For Scharfenberg the answer is funneling more children into METCO and building more multi-family housing in the suburbs. The pathway forward for the fortunate few is access to what we know can change lives — in the suburbs. But what about all of those left behind? Where is the justice in a public policy that enshrines luck as the basis of access to a public good? How does replacing the luck associated with the zip code of one’s birth with the luck of moving up a waiting list or winning a lottery create a more equitable society?

This year is the 50th anniversary of several critical moments in our history. We mark the assassinations of Martin Luther King Jr. and Bobby Kennedy, but also the release of the Kerner Commission Report, the passage of the Fair Housing Act, and the Poor People’s Campaign. In our society, which prizes the individual above all else, we will certainly observe the first two with great ceremony. But what of the other three? Those will be much more solemn observations as we have come to recognize we are still frightfully divided by race as reported by the Kerner Commission, residentially segregated by race despite the Fair Housing Act, and plagued by an increasingly impoverished population and racial wealth gap.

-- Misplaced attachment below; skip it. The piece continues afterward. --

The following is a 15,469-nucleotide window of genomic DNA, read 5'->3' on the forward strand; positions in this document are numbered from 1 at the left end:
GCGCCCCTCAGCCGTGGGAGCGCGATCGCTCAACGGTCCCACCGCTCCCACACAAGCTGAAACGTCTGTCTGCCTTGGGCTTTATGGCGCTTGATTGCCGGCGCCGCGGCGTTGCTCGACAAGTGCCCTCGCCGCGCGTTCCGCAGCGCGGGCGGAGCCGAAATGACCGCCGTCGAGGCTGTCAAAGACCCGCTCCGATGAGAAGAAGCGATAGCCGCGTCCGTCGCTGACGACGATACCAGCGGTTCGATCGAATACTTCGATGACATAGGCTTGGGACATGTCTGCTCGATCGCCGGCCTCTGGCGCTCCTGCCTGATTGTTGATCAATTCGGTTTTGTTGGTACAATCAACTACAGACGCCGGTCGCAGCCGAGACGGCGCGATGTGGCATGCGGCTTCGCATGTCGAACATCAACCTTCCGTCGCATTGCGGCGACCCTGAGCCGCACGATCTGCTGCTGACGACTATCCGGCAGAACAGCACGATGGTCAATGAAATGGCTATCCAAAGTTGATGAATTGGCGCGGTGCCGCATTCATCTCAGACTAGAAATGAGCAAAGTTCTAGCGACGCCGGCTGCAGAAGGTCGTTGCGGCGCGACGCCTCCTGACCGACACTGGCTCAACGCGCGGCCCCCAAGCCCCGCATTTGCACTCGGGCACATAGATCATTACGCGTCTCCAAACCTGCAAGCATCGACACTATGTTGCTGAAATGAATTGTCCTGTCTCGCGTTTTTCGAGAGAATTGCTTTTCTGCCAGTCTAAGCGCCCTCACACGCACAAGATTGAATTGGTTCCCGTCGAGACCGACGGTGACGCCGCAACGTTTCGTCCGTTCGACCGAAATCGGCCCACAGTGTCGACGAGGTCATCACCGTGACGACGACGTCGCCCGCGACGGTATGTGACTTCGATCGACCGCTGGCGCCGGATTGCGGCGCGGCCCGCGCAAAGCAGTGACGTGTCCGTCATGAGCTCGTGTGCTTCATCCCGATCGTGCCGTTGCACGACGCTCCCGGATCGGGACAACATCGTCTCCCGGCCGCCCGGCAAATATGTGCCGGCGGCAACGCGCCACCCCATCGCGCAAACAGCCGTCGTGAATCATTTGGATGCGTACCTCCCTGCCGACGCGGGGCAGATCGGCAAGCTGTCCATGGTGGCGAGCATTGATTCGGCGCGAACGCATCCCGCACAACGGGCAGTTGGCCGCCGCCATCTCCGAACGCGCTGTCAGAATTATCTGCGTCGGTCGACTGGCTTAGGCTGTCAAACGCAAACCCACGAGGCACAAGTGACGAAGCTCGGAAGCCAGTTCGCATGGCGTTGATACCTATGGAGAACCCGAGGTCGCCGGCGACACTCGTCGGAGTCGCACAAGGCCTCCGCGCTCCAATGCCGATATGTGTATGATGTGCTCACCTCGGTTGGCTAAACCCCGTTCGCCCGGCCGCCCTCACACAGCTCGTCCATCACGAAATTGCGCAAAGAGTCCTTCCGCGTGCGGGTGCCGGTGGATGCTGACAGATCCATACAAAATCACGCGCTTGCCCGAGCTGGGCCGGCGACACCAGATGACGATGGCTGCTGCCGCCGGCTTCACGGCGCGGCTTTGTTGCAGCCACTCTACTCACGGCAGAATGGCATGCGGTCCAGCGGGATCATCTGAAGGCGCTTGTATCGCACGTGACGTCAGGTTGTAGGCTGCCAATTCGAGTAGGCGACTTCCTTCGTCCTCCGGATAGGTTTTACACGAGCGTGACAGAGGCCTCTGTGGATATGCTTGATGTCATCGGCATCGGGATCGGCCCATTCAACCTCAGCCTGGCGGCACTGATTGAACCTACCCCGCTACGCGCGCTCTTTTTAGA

Something in our approach to these issues over the past 50 years has failed miserably and we should — we must — mark these anniversaries by demanding a new approach. Clergy and activists across the country have called for a new Poor People’s Campaign, and the Movement for Black Lives has created a vehicle for addressing racial and other forms of inequality. The Globe itself has highlighted some of the region’s failures but also held out the hope that we can do better both in terms of our understanding of race and how to address issues arising from that understanding.

We can begin by recognizing that mere proximity is not equality, whether in a gentrifying neighborhood or a diversifying suburb. We must not confuse opportunity-for-some with challenging and ultimately changing the structure of inequality. We know what makes for a healthy community and the benefits thereof. We cannot move our way out of the social problems we have created by requiring black, poor families to relocate. A racial justice approach to integration must involve a process of redistributing opportunity, not people.

The Houston Institute serves as a critical bridge between scholarship, law, policy and practice and is well-positioned to bring together critical players from many spheres to devise and implement research-based solutions and remedies.


IBW21 (The Institute of the Black World 21st Century) is committed to enhancing the capacity of Black communities in the U.S. and globally to achieve cultural, social, economic and political equality and an enhanced quality of life for all marginalized people.